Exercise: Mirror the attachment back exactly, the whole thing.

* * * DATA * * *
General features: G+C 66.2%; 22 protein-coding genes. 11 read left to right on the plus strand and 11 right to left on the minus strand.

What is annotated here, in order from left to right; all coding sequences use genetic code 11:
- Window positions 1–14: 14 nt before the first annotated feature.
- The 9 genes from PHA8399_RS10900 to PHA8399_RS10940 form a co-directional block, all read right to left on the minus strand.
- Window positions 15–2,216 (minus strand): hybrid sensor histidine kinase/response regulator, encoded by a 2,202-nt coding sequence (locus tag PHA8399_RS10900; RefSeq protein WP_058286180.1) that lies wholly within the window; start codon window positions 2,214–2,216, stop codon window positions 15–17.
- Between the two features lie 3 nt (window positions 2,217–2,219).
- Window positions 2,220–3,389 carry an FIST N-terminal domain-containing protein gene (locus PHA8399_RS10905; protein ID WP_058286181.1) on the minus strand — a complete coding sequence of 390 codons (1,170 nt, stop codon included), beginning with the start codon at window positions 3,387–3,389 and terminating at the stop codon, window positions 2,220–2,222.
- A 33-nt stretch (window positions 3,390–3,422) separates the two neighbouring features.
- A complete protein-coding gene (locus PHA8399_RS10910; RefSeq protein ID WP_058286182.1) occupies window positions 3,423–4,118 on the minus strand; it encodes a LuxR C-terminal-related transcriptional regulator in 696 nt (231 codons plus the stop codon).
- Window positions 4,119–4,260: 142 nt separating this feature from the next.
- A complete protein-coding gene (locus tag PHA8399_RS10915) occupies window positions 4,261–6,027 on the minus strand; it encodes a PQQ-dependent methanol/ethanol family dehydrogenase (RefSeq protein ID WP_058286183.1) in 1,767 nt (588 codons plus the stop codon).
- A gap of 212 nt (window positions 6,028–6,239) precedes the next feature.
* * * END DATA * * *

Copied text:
General features: G+C 66.2%; 22 protein-coding genes. 11 read left to right on the plus strand and 11 right to left on the minus strand.

What is annotated here, in order from left to right; all coding sequences use genetic code 11:
- Window positions 1–14: 14 nt before the first annotated feature.
- The 9 genes from PHA8399_RS10900 to PHA8399_RS10940 form a co-directional block, all read right to left on the minus strand.
- Window positions 15–2,216 (minus strand): hybrid sensor histidine kinase/response regulator, encoded by a 2,202-nt coding sequence (locus tag PHA8399_RS10900; RefSeq protein WP_058286180.1) that lies wholly within the window; start codon window positions 2,214–2,216, stop codon window positions 15–17.
- Between the two features lie 3 nt (window positions 2,217–2,219).
- Window positions 2,220–3,389 carry an FIST N-terminal domain-containing protein gene (locus PHA8399_RS10905; protein ID WP_058286181.1) on the minus strand — a complete coding sequence of 390 codons (1,170 nt, stop codon included), beginning with the start codon at window positions 3,387–3,389 and terminating at the stop codon, window positions 2,220–2,222.
- A 33-nt stretch (window positions 3,390–3,422) separates the two neighbouring features.
- A complete protein-coding gene (locus PHA8399_RS10910; RefSeq protein ID WP_058286182.1) occupies window positions 3,423–4,118 on the minus strand; it encodes a LuxR C-terminal-related transcriptional regulator in 696 nt (231 codons plus the stop codon).
- Window positions 4,119–4,260: 142 nt separating this feature from the next.
- A complete protein-coding gene (locus tag PHA8399_RS10915) occupies window positions 4,261–6,027 on the minus strand; it encodes a PQQ-dependent methanol/ethanol family dehydrogenase (RefSeq protein ID WP_058286183.1) in 1,767 nt (588 codons plus the stop codon).
- A gap of 212 nt (window positions 6,028–6,239) precedes the next feature.